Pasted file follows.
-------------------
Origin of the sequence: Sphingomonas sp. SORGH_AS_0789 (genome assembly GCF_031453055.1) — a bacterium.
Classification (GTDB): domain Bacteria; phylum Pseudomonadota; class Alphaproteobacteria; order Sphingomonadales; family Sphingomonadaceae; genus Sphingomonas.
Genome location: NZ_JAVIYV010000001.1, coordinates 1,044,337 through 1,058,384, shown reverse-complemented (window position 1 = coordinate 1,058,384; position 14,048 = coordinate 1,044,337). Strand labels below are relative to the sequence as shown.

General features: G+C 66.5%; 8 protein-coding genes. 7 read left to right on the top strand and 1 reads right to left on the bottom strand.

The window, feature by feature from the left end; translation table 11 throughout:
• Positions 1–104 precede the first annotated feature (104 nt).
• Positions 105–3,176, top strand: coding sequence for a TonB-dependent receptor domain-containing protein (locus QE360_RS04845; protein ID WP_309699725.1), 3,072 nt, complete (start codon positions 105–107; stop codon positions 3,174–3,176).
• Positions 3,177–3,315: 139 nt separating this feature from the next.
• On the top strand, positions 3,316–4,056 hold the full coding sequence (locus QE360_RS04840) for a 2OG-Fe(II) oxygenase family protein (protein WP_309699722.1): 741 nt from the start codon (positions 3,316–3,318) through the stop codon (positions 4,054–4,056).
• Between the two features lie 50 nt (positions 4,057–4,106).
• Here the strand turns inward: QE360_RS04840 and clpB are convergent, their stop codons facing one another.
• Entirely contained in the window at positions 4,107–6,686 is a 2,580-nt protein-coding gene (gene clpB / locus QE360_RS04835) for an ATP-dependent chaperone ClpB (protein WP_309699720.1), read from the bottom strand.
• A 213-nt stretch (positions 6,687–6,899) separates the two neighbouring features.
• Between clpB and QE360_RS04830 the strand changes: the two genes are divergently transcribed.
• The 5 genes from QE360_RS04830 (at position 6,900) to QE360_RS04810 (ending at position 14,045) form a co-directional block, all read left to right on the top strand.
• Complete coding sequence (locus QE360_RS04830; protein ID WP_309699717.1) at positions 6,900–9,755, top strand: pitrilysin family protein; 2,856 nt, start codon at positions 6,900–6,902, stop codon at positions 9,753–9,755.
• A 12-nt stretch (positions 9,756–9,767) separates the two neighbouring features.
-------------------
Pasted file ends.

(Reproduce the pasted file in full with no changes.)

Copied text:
Origin of the sequence: Sphingomonas sp. SORGH_AS_0789 (genome assembly GCF_031453055.1) — a bacterium.
Classification (GTDB): domain Bacteria; phylum Pseudomonadota; class Alphaproteobacteria; order Sphingomonadales; family Sphingomonadaceae; genus Sphingomonas.
Genome location: NZ_JAVIYV010000001.1, coordinates 1,044,337 through 1,058,384, shown reverse-complemented (window position 1 = coordinate 1,058,384; position 14,048 = coordinate 1,044,337). Strand labels below are relative to the sequence as shown.

General features: G+C 66.5%; 8 protein-coding genes. 7 read left to right on the top strand and 1 reads right to left on the bottom strand.

The window, feature by feature from the left end; translation table 11 throughout:
• Positions 1–104 precede the first annotated feature (104 nt).
• Positions 105–3,176, top strand: coding sequence for a TonB-dependent receptor domain-containing protein (locus QE360_RS04845; protein ID WP_309699725.1), 3,072 nt, complete (start codon positions 105–107; stop codon positions 3,174–3,176).
• Positions 3,177–3,315: 139 nt separating this feature from the next.
• On the top strand, positions 3,316–4,056 hold the full coding sequence (locus QE360_RS04840) for a 2OG-Fe(II) oxygenase family protein (protein WP_309699722.1): 741 nt from the start codon (positions 3,316–3,318) through the stop codon (positions 4,054–4,056).
• Between the two features lie 50 nt (positions 4,057–4,106).
• Here the strand turns inward: QE360_RS04840 and clpB are convergent, their stop codons facing one another.
• Entirely contained in the window at positions 4,107–6,686 is a 2,580-nt protein-coding gene (gene clpB / locus QE360_RS04835) for an ATP-dependent chaperone ClpB (protein WP_309699720.1), read from the bottom strand.
• A 213-nt stretch (positions 6,687–6,899) separates the two neighbouring features.
• Between clpB and QE360_RS04830 the strand changes: the two genes are divergently transcribed.
• The 5 genes from QE360_RS04830 (at position 6,900) to QE360_RS04810 (ending at position 14,045) form a co-directional block, all read left to right on the top strand.
• Complete coding sequence (locus QE360_RS04830; protein ID WP_309699717.1) at positions 6,900–9,755, top strand: pitrilysin family protein; 2,856 nt, start codon at positions 6,900–6,902, stop codon at positions 9,753–9,755.
• A 12-nt stretch (positions 9,756–9,767) separates the two neighbouring features.